Schools 

Any laptop computer charging trolleys in use should be safe and fit for sale within the EEA. This can be established by checking for a CE mark and the Declaration of Conformity. The manufacturer or supplier will be able to confirm this.

Where a trolley does not have a Declaration of Conformity and a CE mark it may not be dangerous but assurances should be obtained in writing from the manufacturer that the product is safe for the intended use.

The following recommendations are for situations where laptop computer charging trolleys remain in use where there is no Declaration of Conformity and CE marking. Any modifications to electrical equipment and systems that are required should be carried out by a competent person and discussed with the manufacturer / supplier so as to avoid invalidating any warranty.

Laptop computer charging trolleys should only be used by adults. In circumstances where this can be assured the following precautions are necessary as a minimum.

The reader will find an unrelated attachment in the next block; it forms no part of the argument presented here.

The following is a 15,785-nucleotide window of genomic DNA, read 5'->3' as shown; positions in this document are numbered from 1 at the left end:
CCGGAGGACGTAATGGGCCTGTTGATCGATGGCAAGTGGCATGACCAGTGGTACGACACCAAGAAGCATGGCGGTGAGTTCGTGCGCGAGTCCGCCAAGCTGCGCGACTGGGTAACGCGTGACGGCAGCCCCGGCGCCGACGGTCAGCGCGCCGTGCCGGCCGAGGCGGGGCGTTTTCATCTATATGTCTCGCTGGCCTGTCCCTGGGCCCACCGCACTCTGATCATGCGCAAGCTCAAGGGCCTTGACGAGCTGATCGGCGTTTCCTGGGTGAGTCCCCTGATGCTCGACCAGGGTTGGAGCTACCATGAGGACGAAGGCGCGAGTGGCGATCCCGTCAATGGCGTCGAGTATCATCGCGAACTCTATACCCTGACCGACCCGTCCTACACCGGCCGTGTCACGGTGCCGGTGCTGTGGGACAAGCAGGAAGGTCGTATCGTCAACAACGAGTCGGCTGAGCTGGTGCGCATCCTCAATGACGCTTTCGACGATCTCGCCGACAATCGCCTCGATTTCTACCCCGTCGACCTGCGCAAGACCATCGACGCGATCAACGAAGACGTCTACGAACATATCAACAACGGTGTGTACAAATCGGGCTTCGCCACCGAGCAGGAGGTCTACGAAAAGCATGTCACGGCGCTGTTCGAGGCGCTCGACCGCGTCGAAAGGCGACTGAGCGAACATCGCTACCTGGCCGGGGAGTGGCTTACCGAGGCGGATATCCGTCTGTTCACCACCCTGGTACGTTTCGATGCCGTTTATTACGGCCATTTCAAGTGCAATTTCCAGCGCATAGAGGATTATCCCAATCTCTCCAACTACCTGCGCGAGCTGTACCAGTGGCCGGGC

1. 3-pin plugs associated with mobile charging trolleys should be inserted and removed from a socket only when the socket is switched OFF.
  2. Dedicated, switchable, RCD (residual current device) protected sockets for laptop chargers should be identified.
  3. A warning notice should be posted adjacent to sockets and elsewhere, as necessary, to remind users of the need to switch sockets OFF before inserting or removing plugs.
  4. Adults likely to insert / remove plugs should be advised of this procedure and the risks associated.
  5. A cable storage facility should be fitted to trolleys and used to prevent cables and plugs trailing on the floor.